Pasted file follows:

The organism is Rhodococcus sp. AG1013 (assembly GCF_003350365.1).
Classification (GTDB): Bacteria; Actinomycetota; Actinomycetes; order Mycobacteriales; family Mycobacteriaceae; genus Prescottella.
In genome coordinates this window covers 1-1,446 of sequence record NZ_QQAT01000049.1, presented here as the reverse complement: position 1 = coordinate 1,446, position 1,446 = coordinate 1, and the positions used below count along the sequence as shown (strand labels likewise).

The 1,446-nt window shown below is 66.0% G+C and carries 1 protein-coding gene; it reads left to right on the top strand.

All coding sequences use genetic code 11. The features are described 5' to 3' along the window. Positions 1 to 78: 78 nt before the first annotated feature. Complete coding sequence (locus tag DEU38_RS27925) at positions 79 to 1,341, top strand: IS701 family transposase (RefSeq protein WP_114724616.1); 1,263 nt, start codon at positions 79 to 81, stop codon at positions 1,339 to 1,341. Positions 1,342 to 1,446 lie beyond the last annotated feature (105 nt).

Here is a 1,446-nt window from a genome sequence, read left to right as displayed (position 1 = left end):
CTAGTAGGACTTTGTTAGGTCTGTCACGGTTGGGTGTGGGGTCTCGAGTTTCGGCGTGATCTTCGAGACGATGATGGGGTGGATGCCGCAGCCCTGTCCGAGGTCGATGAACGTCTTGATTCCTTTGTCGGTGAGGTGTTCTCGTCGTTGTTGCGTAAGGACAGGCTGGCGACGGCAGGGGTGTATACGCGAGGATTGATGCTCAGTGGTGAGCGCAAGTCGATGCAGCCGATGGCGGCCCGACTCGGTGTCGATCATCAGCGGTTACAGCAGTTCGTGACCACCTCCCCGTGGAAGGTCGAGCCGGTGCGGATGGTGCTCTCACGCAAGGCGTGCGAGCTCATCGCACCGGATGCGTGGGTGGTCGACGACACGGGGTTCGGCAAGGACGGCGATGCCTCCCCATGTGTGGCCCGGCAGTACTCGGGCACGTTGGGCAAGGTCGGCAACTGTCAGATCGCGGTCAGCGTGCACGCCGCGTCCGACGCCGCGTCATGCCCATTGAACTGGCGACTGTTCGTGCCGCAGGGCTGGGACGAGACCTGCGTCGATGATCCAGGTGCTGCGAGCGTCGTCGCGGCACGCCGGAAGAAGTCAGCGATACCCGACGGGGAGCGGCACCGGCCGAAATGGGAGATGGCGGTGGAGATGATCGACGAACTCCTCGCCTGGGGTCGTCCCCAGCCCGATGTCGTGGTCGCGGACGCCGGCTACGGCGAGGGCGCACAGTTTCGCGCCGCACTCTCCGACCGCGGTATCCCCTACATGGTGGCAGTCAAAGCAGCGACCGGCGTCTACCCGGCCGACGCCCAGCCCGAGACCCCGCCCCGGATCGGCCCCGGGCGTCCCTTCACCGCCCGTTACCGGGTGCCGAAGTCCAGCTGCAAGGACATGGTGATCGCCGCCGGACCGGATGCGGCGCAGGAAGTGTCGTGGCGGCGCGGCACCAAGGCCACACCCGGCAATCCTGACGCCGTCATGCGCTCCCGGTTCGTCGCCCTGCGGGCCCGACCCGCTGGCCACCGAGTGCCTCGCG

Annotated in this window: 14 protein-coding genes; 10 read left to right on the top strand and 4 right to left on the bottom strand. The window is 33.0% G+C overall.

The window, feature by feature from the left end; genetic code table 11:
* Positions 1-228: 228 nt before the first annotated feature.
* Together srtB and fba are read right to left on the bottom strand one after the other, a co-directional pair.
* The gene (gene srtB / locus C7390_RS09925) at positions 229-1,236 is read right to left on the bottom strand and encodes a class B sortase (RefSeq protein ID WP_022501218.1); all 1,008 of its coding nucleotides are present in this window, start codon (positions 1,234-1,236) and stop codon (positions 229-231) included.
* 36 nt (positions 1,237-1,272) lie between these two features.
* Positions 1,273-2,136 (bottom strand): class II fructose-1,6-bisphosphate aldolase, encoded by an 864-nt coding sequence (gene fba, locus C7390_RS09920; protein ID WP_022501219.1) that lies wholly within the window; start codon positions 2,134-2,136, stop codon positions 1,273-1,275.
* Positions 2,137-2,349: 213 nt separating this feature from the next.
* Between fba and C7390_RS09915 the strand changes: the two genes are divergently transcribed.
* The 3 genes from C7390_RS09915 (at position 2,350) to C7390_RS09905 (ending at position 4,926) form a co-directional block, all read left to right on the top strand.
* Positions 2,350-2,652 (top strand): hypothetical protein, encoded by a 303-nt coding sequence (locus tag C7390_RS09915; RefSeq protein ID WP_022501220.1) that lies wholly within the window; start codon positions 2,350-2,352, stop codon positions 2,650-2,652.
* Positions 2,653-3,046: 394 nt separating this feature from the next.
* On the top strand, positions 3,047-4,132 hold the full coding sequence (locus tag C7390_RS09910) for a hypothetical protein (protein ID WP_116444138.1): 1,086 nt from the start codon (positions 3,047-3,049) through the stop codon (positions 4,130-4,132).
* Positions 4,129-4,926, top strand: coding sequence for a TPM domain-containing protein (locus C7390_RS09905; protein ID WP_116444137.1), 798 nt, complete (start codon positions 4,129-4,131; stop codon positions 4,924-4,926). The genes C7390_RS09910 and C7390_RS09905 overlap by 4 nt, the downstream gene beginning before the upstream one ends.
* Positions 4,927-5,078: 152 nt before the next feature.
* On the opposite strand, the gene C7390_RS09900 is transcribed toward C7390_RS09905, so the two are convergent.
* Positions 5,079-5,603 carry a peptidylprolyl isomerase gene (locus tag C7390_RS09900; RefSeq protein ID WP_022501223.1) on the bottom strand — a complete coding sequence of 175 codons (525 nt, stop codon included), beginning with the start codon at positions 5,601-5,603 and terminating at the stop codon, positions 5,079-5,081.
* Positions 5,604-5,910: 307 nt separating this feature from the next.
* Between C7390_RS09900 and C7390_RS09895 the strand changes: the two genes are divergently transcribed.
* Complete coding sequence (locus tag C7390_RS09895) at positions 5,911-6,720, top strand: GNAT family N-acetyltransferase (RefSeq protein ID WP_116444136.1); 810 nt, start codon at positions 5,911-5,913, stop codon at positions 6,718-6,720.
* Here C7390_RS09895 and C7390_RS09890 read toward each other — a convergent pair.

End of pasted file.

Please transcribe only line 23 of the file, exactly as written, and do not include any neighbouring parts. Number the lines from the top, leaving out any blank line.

* On the opposite strand, the gene C7390_RS09900 is transcribed toward C7390_RS09905, so the two are convergent.